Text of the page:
When asked whether there are more radical extremists in the Democratic or Republican Party, 42 percent of of the 508 Americans surveyed said they believed there were more in the GOP.
A third (32%) said they feel that extremists are found equally in both parties, and 26 percent said they believe there are more extremist Democrats than Republicans.
Republicans and Democrats appeared to not view each other equally in terms of extremism, however.
Among Democrats, eight in 10 said that there are more radical extremists in the Republican Party than in their party, and 13 percent said there are about equal numbers on both sides.
But among Republicans, 57 percent said there are more extremists in the Democratic Party and 33 percent said there are the same number of extremists in both parties.
ep. Marjorie Taylor Greene, who faced backlash for platforming extremist views and voicing support for the Q-Anon conspiracy theory, may have damage the country’s perception of the GOP, ahead of the new poll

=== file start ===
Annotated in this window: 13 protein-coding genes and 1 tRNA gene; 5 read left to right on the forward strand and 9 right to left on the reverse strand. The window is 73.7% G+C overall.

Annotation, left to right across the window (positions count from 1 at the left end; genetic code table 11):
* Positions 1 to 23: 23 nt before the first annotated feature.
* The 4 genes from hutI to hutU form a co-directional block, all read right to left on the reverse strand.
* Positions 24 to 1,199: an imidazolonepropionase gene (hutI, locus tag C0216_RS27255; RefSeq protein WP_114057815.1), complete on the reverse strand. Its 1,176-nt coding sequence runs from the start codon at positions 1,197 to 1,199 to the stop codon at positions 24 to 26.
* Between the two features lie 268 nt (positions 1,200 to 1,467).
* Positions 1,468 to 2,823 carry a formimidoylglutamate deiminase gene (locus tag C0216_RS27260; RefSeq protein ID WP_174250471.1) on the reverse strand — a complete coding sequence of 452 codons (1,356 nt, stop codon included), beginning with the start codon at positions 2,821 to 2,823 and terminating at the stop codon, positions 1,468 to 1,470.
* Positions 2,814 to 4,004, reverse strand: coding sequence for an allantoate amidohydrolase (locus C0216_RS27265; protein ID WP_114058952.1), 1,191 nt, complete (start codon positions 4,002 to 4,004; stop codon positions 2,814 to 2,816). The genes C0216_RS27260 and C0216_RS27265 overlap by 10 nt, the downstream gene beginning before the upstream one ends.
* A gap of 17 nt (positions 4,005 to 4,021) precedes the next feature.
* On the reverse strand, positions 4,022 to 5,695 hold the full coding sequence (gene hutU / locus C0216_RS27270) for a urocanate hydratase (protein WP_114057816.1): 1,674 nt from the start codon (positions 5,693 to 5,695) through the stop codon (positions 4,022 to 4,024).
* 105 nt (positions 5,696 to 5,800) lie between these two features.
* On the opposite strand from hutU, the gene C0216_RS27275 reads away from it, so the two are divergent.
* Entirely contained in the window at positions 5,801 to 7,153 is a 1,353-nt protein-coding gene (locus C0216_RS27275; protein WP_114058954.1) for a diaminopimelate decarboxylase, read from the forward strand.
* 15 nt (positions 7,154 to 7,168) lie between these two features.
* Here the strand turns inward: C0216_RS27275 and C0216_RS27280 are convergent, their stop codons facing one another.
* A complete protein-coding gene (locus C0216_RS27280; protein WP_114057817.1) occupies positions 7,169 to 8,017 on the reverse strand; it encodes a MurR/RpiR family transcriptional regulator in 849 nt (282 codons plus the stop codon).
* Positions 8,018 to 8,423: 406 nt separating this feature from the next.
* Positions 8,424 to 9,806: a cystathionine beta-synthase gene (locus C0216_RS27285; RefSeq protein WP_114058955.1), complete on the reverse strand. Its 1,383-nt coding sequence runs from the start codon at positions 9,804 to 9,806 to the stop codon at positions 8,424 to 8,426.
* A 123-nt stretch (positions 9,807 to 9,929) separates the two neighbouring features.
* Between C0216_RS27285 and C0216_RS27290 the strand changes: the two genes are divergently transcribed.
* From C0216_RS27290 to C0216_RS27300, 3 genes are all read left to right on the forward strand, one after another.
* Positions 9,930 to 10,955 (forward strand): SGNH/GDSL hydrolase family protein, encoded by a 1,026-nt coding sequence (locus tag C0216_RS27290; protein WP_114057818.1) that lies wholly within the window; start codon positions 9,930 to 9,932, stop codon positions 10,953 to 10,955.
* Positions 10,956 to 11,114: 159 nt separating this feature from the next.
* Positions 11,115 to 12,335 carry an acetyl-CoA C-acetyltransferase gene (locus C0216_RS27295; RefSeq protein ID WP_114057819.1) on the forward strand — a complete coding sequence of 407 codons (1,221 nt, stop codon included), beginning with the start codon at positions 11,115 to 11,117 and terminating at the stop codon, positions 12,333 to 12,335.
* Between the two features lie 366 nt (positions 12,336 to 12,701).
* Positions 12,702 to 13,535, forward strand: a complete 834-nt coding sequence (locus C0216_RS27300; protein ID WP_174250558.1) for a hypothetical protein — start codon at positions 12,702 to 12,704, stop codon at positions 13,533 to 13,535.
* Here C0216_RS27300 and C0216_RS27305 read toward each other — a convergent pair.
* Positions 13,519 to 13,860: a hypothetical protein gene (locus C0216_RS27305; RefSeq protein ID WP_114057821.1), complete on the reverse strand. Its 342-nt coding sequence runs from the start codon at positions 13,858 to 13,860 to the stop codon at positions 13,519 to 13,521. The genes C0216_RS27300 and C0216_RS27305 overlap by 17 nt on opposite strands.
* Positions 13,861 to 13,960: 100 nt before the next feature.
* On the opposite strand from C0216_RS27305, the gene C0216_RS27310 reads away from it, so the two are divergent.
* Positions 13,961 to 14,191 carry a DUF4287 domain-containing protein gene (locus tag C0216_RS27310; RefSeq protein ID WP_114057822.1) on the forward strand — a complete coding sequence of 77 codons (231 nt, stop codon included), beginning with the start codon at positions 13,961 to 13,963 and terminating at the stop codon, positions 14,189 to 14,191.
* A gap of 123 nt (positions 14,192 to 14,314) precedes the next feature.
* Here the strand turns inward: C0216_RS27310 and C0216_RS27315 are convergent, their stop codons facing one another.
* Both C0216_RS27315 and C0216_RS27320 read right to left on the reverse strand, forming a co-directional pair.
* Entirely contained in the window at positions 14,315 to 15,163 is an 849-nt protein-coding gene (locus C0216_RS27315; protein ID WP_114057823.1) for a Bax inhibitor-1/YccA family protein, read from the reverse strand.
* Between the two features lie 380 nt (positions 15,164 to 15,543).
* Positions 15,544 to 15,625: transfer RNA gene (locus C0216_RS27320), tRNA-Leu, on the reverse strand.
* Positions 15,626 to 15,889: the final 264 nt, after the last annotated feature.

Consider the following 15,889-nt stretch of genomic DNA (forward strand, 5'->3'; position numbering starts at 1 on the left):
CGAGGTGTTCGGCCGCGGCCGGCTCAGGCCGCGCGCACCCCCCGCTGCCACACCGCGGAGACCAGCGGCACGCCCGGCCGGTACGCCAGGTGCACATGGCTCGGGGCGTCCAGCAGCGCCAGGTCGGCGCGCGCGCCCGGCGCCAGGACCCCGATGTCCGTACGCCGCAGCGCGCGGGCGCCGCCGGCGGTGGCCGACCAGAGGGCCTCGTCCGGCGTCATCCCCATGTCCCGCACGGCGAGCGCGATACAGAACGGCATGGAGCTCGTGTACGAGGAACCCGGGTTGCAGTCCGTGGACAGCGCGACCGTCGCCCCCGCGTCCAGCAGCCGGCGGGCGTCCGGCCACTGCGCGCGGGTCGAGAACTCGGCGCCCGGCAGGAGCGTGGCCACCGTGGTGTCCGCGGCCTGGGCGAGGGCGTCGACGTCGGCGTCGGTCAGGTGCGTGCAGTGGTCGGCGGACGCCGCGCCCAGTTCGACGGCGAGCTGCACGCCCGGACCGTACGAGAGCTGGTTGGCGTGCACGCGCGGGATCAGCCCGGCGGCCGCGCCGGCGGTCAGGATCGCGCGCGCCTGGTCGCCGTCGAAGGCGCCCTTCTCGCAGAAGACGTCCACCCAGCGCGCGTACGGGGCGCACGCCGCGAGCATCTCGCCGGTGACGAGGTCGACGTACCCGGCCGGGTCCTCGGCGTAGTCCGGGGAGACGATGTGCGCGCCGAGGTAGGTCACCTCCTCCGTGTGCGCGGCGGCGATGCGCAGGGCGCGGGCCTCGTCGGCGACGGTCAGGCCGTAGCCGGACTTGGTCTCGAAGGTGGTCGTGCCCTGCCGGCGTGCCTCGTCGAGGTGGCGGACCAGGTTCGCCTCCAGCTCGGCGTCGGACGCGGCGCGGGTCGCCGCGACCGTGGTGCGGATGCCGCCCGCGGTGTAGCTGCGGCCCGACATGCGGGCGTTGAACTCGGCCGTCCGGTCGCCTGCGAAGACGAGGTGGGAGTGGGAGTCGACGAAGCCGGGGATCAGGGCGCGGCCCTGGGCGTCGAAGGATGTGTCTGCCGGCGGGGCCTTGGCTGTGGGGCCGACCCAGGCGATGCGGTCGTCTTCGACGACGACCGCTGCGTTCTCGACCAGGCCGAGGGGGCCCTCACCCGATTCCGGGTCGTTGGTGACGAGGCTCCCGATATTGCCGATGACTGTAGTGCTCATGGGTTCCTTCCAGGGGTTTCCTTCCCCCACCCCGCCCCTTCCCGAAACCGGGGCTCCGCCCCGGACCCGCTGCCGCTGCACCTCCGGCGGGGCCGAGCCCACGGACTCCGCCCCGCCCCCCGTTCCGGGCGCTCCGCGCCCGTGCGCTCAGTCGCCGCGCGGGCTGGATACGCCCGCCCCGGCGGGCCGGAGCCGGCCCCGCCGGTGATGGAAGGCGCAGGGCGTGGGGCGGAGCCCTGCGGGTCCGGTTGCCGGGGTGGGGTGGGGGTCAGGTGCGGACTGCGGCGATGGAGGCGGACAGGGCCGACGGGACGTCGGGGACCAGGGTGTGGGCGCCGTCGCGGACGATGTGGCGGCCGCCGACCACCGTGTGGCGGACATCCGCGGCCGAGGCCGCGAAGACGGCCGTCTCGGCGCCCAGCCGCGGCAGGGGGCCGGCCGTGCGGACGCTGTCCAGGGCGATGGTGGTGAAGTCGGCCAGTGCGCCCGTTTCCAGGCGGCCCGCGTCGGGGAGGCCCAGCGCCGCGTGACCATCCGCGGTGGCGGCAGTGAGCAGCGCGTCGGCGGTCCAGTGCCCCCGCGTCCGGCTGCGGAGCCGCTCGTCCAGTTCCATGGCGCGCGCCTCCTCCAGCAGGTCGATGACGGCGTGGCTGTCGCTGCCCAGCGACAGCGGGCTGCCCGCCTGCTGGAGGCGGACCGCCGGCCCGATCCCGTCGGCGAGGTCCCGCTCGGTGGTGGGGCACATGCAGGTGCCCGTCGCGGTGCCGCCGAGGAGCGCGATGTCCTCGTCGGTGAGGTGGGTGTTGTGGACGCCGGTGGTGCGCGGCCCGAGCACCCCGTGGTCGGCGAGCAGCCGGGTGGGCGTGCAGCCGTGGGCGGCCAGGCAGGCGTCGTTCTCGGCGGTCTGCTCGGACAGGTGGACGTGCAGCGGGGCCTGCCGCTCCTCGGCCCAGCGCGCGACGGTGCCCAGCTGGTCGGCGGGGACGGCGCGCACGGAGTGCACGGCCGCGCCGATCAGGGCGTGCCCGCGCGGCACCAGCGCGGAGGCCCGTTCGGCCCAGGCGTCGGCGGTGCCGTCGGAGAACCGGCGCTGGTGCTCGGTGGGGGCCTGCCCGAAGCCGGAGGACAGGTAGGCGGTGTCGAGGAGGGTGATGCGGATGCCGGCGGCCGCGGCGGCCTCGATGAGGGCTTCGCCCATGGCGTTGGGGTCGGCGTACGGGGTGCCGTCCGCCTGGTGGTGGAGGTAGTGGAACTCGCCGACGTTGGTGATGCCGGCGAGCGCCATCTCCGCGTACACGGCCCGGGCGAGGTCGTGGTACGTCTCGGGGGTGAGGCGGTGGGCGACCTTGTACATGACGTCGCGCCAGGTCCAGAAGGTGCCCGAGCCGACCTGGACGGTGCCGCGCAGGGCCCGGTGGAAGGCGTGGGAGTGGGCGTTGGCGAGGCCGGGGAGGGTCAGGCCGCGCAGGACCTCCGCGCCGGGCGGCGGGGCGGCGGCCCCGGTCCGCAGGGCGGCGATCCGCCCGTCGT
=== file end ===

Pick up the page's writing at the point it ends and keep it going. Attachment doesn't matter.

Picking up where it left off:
Also surveyed in the poll was the country’s opinion of the way Joe Biden is handling the coronavirus response
Also surveyed in the poll was the country’s opinion of the way Joe Biden is handling the coronavirus response.
Two thirds of Americans said they approve of the job Biden is doing.
On the subject of a new coronavirus aid package, 49 percent of Americans said Biden should work to pass the $1.9 trillion COVID relief package, with just Democratic Congressional support.
Two in five, meanwhile, think President Biden should work to pass a smaller coronavirus aid package with the support of some Republicans in Congress.